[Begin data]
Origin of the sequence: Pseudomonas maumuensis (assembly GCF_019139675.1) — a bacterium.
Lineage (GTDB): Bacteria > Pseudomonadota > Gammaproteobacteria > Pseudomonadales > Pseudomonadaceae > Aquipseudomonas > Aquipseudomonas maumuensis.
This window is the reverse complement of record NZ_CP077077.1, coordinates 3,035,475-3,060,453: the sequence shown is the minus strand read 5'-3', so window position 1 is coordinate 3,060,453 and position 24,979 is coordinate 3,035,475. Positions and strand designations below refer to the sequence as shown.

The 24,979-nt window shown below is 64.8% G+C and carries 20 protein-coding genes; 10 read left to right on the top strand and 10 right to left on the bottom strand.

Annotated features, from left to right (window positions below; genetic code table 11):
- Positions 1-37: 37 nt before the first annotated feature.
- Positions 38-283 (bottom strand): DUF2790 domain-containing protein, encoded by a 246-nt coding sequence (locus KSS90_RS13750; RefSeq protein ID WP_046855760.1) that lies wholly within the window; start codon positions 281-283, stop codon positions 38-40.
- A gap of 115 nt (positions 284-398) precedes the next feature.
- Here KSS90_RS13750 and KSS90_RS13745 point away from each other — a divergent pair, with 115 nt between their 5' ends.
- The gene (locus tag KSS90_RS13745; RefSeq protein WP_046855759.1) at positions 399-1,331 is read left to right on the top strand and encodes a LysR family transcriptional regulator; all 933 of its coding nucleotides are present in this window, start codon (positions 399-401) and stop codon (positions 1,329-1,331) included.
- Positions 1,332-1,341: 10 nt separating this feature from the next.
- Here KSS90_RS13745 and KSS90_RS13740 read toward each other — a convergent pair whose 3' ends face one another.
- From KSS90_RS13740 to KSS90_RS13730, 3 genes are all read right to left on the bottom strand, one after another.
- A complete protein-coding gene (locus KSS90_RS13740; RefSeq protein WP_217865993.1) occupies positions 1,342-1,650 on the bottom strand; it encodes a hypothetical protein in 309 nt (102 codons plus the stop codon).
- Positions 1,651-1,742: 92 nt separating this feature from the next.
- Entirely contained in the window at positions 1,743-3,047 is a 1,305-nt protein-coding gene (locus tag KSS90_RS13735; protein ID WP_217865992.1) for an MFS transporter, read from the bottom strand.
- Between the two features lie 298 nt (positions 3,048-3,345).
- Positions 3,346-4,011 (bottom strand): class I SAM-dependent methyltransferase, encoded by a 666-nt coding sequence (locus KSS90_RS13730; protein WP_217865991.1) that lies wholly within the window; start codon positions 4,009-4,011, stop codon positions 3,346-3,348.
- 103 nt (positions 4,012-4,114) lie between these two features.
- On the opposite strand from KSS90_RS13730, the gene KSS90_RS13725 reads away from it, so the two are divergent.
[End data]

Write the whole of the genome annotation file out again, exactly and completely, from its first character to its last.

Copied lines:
Origin of the sequence: Pseudomonas maumuensis (assembly GCF_019139675.1) — a bacterium.
Lineage (GTDB): Bacteria > Pseudomonadota > Gammaproteobacteria > Pseudomonadales > Pseudomonadaceae > Aquipseudomonas > Aquipseudomonas maumuensis.
This window is the reverse complement of record NZ_CP077077.1, coordinates 3,035,475-3,060,453: the sequence shown is the minus strand read 5'-3', so window position 1 is coordinate 3,060,453 and position 24,979 is coordinate 3,035,475. Positions and strand designations below refer to the sequence as shown.

The 24,979-nt window shown below is 64.8% G+C and carries 20 protein-coding genes; 10 read left to right on the top strand and 10 right to left on the bottom strand.

Annotated features, from left to right (window positions below; genetic code table 11):
- Positions 1-37: 37 nt before the first annotated feature.
- Positions 38-283 (bottom strand): DUF2790 domain-containing protein, encoded by a 246-nt coding sequence (locus KSS90_RS13750; RefSeq protein ID WP_046855760.1) that lies wholly within the window; start codon positions 281-283, stop codon positions 38-40.
- A gap of 115 nt (positions 284-398) precedes the next feature.
- Here KSS90_RS13750 and KSS90_RS13745 point away from each other — a divergent pair, with 115 nt between their 5' ends.
- The gene (locus tag KSS90_RS13745; RefSeq protein WP_046855759.1) at positions 399-1,331 is read left to right on the top strand and encodes a LysR family transcriptional regulator; all 933 of its coding nucleotides are present in this window, start codon (positions 399-401) and stop codon (positions 1,329-1,331) included.
- Positions 1,332-1,341: 10 nt separating this feature from the next.
- Here KSS90_RS13745 and KSS90_RS13740 read toward each other — a convergent pair whose 3' ends face one another.
- From KSS90_RS13740 to KSS90_RS13730, 3 genes are all read right to left on the bottom strand, one after another.
- A complete protein-coding gene (locus KSS90_RS13740; RefSeq protein WP_217865993.1) occupies positions 1,342-1,650 on the bottom strand; it encodes a hypothetical protein in 309 nt (102 codons plus the stop codon).
- Positions 1,651-1,742: 92 nt separating this feature from the next.
- Entirely contained in the window at positions 1,743-3,047 is a 1,305-nt protein-coding gene (locus tag KSS90_RS13735; protein ID WP_217865992.1) for an MFS transporter, read from the bottom strand.
- Between the two features lie 298 nt (positions 3,048-3,345).
- Positions 3,346-4,011 (bottom strand): class I SAM-dependent methyltransferase, encoded by a 666-nt coding sequence (locus KSS90_RS13730; protein WP_217865991.1) that lies wholly within the window; start codon positions 4,009-4,011, stop codon positions 3,346-3,348.
- 103 nt (positions 4,012-4,114) lie between these two features.
- On the opposite strand from KSS90_RS13730, the gene KSS90_RS13725 reads away from it, so the two are divergent.